First, I would like to thank Anthony Whitlock for his excellent contribution to Field Notes last month. It was thought-provoking and stimulated much conversation. It even motivated me to start doing research, specifically on the impacts, or perceived impacts, of the implementation of degree requirements (which are complex in many cases) to sit for state-specific examinations. More is coming on that in the future.
It also got me to thinking about how the evolution of the “typical” surveying career has changed over the four decades of my own travels.
Based on anecdotal evidence collected from my coworkers, colleagues, and peers over the years, I believe that many of them, like me, either began working in the field, usually as a “gopher” on a crew, or got bitten by the surveying bug once they had the opportunity to work in the field. Of course, I also know of cases where the field experience either drove folks right back into the office in perpetuity or sent them off looking for something more personally palatable to do for a living.
With the passage of time, I think we tend to remember only the good times, or at least the unpleasant aspects fade away to make the memories better than the actual experiences were. Human nature, I suppose.
Even though more than half of my career has been spent in the office, the vast majority of my fond memories come from my time in the field. I find that odd, because the majority of my contributions and complex challenges as a surveyor have been accomplished in an office setting. Perhaps it is the environment, not the work, that makes it memorable? The heat, the bugs, the snakes, the cold north wind, or a perfect spring or fall day—those elements tend to add to the story, to make the memories more vibrant. Sometimes, they are the story.
What I know for certain is that the field hooked me for life. I have known several top-notch party chiefs who never set foot in the office except to drop off equipment, fill out time sheets, or pick up the next job package. They would work as many hours as they could get for nine months a year to prepare for being laid off in the winter. Even if the company had winter office work to offer them, they declined. They wanted no part of being an “office puke.” They would rather go skiing all winter, instead.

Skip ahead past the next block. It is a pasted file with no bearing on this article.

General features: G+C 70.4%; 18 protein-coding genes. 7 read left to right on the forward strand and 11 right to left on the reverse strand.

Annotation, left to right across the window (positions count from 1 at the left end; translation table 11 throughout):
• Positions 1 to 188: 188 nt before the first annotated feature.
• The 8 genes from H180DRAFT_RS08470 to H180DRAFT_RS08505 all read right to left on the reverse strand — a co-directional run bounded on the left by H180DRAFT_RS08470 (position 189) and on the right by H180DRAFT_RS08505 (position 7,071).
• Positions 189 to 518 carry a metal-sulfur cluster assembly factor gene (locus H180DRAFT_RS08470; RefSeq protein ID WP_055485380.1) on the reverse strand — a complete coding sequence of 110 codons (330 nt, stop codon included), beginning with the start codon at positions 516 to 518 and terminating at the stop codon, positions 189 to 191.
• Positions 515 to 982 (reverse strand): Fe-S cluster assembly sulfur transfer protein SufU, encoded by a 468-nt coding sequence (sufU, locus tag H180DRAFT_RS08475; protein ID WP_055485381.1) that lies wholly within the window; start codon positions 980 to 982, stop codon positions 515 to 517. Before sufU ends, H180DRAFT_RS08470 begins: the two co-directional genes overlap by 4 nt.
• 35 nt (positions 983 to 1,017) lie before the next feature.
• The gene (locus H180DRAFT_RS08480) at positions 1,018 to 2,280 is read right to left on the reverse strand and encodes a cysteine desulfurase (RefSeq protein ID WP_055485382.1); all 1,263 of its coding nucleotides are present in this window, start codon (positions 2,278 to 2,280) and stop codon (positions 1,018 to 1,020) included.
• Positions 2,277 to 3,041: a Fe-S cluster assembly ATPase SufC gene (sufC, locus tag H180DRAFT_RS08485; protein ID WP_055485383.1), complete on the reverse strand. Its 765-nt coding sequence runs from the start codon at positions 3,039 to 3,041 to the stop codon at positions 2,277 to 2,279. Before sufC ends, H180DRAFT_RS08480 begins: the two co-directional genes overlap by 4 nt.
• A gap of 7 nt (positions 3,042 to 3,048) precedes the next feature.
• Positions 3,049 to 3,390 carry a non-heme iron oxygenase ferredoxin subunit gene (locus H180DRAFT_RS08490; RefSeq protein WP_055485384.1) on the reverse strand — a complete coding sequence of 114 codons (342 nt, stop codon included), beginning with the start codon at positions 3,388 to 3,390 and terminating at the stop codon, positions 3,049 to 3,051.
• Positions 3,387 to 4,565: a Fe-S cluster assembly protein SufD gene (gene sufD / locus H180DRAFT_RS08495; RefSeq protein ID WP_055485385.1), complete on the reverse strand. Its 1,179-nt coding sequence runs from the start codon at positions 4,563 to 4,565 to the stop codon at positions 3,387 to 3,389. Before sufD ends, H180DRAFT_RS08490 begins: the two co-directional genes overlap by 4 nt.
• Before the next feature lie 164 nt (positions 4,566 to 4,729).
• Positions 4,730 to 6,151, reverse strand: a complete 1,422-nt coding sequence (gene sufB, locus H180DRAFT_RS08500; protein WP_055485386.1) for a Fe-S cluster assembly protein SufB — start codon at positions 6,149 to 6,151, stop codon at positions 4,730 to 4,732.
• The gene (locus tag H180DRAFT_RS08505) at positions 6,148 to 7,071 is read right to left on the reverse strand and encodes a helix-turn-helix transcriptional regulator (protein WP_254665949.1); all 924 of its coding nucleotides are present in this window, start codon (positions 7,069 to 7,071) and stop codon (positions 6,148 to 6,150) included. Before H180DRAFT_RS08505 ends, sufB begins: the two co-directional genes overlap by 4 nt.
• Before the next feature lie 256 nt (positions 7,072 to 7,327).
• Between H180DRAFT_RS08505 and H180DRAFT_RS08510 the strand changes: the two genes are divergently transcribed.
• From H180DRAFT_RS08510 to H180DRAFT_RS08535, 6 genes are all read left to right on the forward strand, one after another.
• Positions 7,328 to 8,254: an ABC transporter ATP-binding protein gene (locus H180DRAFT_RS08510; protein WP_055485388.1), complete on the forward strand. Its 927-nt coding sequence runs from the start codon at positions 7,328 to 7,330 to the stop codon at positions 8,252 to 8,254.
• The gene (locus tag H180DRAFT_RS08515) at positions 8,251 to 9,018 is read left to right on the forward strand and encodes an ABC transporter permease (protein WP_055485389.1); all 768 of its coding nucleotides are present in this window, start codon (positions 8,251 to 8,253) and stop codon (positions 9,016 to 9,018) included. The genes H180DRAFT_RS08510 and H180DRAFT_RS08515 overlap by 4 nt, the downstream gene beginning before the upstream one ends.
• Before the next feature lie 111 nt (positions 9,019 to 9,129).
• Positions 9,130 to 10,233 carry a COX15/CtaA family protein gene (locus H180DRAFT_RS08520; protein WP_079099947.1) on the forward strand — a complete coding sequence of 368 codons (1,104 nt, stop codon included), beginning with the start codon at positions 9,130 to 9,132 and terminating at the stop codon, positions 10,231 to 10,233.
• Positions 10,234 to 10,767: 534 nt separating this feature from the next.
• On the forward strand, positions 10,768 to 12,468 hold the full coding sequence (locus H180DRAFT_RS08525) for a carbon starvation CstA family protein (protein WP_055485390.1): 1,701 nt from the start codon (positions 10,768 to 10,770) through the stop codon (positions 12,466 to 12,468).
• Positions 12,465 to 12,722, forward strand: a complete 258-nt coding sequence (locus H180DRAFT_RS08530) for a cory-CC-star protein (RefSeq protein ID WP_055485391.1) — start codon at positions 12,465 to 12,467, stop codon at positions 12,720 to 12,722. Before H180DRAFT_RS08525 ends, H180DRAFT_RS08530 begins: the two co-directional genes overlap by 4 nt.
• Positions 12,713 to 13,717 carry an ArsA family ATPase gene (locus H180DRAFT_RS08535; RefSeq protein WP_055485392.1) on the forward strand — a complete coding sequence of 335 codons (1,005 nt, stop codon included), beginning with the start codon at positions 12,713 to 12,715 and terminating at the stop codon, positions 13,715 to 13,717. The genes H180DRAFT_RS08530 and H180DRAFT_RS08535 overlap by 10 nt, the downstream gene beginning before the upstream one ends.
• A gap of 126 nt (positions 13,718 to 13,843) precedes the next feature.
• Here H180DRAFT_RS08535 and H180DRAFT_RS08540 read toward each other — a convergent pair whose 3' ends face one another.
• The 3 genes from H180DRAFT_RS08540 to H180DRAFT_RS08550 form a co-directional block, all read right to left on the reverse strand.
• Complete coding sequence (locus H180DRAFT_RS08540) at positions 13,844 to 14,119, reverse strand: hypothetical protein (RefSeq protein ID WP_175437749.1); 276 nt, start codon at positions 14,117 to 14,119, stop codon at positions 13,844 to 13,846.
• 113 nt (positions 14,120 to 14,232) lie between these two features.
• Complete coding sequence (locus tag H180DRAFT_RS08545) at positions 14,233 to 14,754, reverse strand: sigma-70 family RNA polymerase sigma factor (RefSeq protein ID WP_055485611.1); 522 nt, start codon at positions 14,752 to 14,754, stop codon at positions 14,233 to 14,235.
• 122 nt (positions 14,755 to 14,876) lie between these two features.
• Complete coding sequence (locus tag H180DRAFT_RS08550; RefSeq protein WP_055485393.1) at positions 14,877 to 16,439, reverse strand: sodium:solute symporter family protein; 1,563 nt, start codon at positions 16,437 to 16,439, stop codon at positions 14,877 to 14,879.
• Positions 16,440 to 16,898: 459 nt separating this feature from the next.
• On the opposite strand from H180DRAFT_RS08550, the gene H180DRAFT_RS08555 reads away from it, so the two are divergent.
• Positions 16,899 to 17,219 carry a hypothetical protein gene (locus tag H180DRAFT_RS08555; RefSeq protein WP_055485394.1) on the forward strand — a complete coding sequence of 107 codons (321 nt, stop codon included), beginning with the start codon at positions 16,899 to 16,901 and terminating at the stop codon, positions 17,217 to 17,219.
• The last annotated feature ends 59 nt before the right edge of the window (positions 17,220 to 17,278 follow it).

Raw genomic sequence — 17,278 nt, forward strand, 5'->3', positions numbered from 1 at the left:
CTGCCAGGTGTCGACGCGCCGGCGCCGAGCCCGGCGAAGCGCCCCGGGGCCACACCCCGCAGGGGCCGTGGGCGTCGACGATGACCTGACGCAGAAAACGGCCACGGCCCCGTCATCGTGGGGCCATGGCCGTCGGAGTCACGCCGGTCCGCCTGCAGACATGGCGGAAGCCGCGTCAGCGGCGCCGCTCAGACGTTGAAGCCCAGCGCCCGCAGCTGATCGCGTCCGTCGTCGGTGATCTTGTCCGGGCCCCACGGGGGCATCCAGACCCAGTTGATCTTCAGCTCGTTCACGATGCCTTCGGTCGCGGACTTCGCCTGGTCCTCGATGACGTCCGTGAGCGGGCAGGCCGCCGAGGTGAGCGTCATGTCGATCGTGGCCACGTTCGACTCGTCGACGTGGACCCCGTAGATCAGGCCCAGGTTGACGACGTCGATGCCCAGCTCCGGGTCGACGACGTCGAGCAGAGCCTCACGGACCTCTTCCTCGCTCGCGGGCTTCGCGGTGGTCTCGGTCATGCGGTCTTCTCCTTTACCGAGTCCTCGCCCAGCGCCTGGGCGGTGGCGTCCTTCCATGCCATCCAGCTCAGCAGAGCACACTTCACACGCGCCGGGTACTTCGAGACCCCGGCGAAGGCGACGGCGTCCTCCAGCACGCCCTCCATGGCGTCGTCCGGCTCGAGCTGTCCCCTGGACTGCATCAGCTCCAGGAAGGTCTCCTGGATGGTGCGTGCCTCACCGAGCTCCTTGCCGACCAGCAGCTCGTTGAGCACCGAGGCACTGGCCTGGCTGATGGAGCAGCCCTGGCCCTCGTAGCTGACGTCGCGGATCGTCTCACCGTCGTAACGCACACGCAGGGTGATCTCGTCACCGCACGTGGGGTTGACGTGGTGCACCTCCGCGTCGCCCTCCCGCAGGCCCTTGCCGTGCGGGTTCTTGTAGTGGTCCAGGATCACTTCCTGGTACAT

That was then.
Because of what I describe above, I believe we are making an ignorant mistake in our approach when trying to recruit young people into our struggling profession. We, me included, often emphasize personal qualities such as “love to work outdoors,” “love to solve puzzles,” and “have an aptitude for math.” The reality is a large percentage of the actual work to produce a surveying/mapping deliverable has shifted from the field to the office. Scanners (terrestrial, airborne, mobile, or stationary) capture millions of points per second, requiring little time in the field compared to “the day.”
Building/structure information modeling (BIM/SIM), virtual design and construction (VDC), automated machine guidance (AMG), GIS, 4D, 5D: all require data typically collected by surveyors, or that should be. Engineers, architects, asset managers, and scientists don’t work in point clouds. They need the data extracted and converted intelligently to vector data using very powerful computer systems.
Almost all of the disciplines of land surveying, except boundary surveying, are completely different than when I started. Some didn’t exist, or they existed in a crude, analog way. I can’t even guess how many hours I spent “buggying” quantities with a planimeter. Not many years later, existing and design surfaces were analyzed with a push of a button, and the design adjusted accordingly to balance excavation and embankment.
We need to appeal to the technological minds that our successors have grown up with. Trying to attract them with “working in the great outdoors” will more likely drive them away, unless it is packaged around technology that just happens to be used outdoors. I hate to say it, but all of our math is done for us, so having an analytical mind is more critical now than being able to solve a right triangle (slope to horizontal distance) or lay out a curve in the field doing the math on site.
Adapt or die. We, the elders of this profession, need to adapt our mindset to today’s reality, as difficult as that might be, if we are to see our profession continue and potentially thrive. We need to tap into lower-division engineering, computer science, and undeclared college pools to recruit our future—not with the great outdoors (except to fly a drone), but the great indoors. Recruits will find the great outdoors when they want to be part of the data-collection effort to understand the front end. Some will like it and want more. Some will determine that once is enough.
My prediction is that their best memories and stories will eventually be based on field experiences, just like mine are. There are still a few days every spring and fall when the weather is so perfect I ache to be on a field crew, just for that day. Not once has the office lighting been so enticing that I yearned to bask in it, but the truth is that is where I have done my best work.
I am part of the “Field to Finish” era of land surveyors, literally and figuratively. The same will likely never be true again. That isn’t a bad thing, unless we don’t embrace it.
This article appeared in xyHt‘s e-newsletter, Field Notes. We email it once a month, and it covers a variety of land surveying topics in a conversational tone. You’re welcome to subscribe to the e-newsletter here. (You’ll also receive the twice-monthly Pangaea newsletter with your subscription.)